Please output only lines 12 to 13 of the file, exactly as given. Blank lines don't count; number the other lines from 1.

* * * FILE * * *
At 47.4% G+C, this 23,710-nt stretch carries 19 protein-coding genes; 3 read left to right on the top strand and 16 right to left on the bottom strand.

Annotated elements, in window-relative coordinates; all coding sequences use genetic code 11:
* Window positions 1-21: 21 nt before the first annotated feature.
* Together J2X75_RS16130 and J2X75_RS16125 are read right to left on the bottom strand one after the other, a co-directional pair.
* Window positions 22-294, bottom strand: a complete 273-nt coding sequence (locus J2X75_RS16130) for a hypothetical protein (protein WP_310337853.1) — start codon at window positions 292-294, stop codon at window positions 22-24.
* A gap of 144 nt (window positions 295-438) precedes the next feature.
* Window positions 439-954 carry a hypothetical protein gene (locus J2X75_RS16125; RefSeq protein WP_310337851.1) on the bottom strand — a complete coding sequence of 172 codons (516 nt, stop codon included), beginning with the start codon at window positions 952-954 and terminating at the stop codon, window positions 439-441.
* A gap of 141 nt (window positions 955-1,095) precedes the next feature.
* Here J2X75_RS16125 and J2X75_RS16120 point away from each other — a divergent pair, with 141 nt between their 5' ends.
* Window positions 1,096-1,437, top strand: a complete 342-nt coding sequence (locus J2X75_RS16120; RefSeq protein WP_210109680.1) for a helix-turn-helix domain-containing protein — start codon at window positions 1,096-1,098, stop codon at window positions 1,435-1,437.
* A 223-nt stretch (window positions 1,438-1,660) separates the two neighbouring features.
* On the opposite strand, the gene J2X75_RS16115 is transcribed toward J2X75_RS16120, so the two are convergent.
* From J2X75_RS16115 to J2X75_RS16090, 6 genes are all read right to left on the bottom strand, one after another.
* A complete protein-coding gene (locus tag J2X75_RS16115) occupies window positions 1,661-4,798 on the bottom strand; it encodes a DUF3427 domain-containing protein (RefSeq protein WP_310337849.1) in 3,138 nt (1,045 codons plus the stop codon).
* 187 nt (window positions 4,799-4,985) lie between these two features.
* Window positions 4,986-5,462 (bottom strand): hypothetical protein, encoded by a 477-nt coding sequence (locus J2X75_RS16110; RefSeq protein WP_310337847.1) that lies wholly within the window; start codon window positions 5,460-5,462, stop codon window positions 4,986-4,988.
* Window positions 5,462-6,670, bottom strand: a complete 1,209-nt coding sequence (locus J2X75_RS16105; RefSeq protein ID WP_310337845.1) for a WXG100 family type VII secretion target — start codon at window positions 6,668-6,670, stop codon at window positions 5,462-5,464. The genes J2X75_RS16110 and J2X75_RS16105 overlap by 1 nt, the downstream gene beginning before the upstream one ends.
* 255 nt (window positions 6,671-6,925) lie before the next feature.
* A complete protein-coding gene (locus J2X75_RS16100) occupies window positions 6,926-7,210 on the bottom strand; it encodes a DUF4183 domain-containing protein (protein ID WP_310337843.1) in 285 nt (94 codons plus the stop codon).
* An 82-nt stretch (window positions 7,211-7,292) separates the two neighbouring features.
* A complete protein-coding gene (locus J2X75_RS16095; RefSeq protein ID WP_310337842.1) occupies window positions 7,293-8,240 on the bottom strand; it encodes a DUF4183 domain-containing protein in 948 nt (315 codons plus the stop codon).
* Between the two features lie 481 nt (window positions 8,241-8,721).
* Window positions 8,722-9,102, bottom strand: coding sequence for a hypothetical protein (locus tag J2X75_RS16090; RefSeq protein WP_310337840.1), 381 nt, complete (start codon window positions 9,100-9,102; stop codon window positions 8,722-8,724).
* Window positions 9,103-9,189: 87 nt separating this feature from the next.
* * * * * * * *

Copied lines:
* On the opposite strand, the gene J2X75_RS16115 is transcribed toward J2X75_RS16120, so the two are convergent.
* From J2X75_RS16115 to J2X75_RS16090, 6 genes are all read right to left on the bottom strand, one after another.